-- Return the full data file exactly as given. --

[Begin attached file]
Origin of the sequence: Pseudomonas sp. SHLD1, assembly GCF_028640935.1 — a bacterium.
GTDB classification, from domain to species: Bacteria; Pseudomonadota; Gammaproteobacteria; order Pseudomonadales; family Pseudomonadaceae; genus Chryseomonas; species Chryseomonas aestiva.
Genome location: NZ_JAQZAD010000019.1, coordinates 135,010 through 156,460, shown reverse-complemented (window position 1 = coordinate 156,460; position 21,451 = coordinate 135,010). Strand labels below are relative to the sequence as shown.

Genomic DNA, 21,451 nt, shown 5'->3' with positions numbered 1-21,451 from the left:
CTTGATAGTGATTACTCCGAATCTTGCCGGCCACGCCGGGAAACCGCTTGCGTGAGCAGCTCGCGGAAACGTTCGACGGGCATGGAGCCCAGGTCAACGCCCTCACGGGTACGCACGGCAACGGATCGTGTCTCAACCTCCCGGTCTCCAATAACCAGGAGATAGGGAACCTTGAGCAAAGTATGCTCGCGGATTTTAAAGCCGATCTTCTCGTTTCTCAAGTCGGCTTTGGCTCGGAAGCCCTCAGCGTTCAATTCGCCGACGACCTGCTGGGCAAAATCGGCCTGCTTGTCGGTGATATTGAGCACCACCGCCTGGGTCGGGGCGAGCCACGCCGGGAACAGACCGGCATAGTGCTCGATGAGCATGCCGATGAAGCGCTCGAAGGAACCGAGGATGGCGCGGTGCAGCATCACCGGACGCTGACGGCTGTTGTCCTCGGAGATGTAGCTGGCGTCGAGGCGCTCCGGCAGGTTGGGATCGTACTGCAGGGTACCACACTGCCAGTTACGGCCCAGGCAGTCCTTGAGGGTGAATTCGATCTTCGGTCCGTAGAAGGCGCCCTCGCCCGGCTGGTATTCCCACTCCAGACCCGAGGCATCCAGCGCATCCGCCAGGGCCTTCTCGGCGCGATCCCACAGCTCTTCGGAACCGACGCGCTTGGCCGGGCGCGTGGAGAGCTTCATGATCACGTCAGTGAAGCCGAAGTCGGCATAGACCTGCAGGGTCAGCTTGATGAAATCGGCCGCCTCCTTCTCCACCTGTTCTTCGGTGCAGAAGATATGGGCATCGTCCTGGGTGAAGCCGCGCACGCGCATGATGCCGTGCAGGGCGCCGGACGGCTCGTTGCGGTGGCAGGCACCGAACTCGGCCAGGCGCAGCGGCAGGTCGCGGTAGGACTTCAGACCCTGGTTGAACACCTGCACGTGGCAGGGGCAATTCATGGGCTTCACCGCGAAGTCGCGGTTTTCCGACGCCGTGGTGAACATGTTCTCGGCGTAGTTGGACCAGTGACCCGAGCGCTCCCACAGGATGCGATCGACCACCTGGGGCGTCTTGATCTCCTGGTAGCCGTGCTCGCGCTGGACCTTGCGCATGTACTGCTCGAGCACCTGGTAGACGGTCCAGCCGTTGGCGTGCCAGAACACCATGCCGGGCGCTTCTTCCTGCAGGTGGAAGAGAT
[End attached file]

Origin of the sequence: Pseudomonas sp. SHLD1, assembly GCF_028640935.1 — a bacterium.
GTDB classification, from domain to species: Bacteria; Pseudomonadota; Gammaproteobacteria; order Pseudomonadales; family Pseudomonadaceae; genus Chryseomonas; species Chryseomonas aestiva.
Genome location: NZ_JAQZAD010000019.1, coordinates 135,010 through 156,460, shown reverse-complemented (window position 1 = coordinate 156,460; position 21,451 = coordinate 135,010). Strand labels below are relative to the sequence as shown.

Genomic DNA, 21,451 nt, shown 5'->3' with positions numbered 1-21,451 from the left:
CTTGATAGTGATTACTCCGAATCTTGCCGGCCACGCCGGGAAACCGCTTGCGTGAGCAGCTCGCGGAAACGTTCGACGGGCATGGAGCCCAGGTCAACGCCCTCACGGGTACGCACGGCAACGGATCGTGTCTCAACCTCCCGGTCTCCAATAACCAGGAGATAGGGAACCTTGAGCAAAGTATGCTCGCGGATTTTAAAGCCGATCTTCTCGTTTCTCAAGTCGGCTTTGGCTCGGAAGCCCTCAGCGTTCAATTCGCCGACGACCTGCTGGGCAAAATCGGCCTGCTTGTCGGTGATATTGAGCACCACCGCCTGGGTCGGGGCGAGCCACGCCGGGAACAGACCGGCATAGTGCTCGATGAGCATGCCGATGAAGCGCTCGAAGGAACCGAGGATGGCGCGGTGCAGCATCACCGGACGCTGACGGCTGTTGTCCTCGGAGATGTAGCTGGCGTCGAGGCGCTCCGGCAGGTTGGGATCGTACTGCAGGGTACCACACTGCCAGTTACGGCCCAGGCAGTCCTTGAGGGTGAATTCGATCTTCGGTCCGTAGAAGGCGCCCTCGCCCGGCTGGTATTCCCACTCCAGACCCGAGGCATCCAGCGCATCCGCCAGGGCCTTCTCGGCGCGATCCCACAGCTCTTCGGAACCGACGCGCTTGGCCGGGCGCGTGGAGAGCTTCATGATCACGTCAGTGAAGCCGAAGTCGGCATAGACCTGCAGGGTCAGCTTGATGAAATCGGCCGCCTCCTTCTCCACCTGTTCTTCGGTGCAGAAGATATGGGCATCGTCCTGGGTGAAGCCGCGCACGCGCATGATGCCGTGCAGGGCGCCGGACGGCTCGTTGCGGTGGCAGGCACCGAACTCGGCCAGGCGCAGCGGCAGGTCGCGGTAGGACTTCAGACCCTGGTTGAACACCTGCACGTGGCAGGGGCAATTCATGGGCTTCACCGCGAAGTCGCGGTTTTCCGACGCCGTGGTGAACATGTTCTCGGCGTAGTTGGACCAGTGACCCGAGCGCTCCCACAGGATGCGATCGACCACCTGGGGCGTCTTGATCTCCTGGTAGCCGTGCTCGCGCTGGACCTTGCGCATGTACTGCTCGAGCACCTGGTAGACGGTCCAGCCGTTGGCGTGCCAGAACACCATGCCGGGCGCTTCTTCCTGCAGGTGGAAGAGAT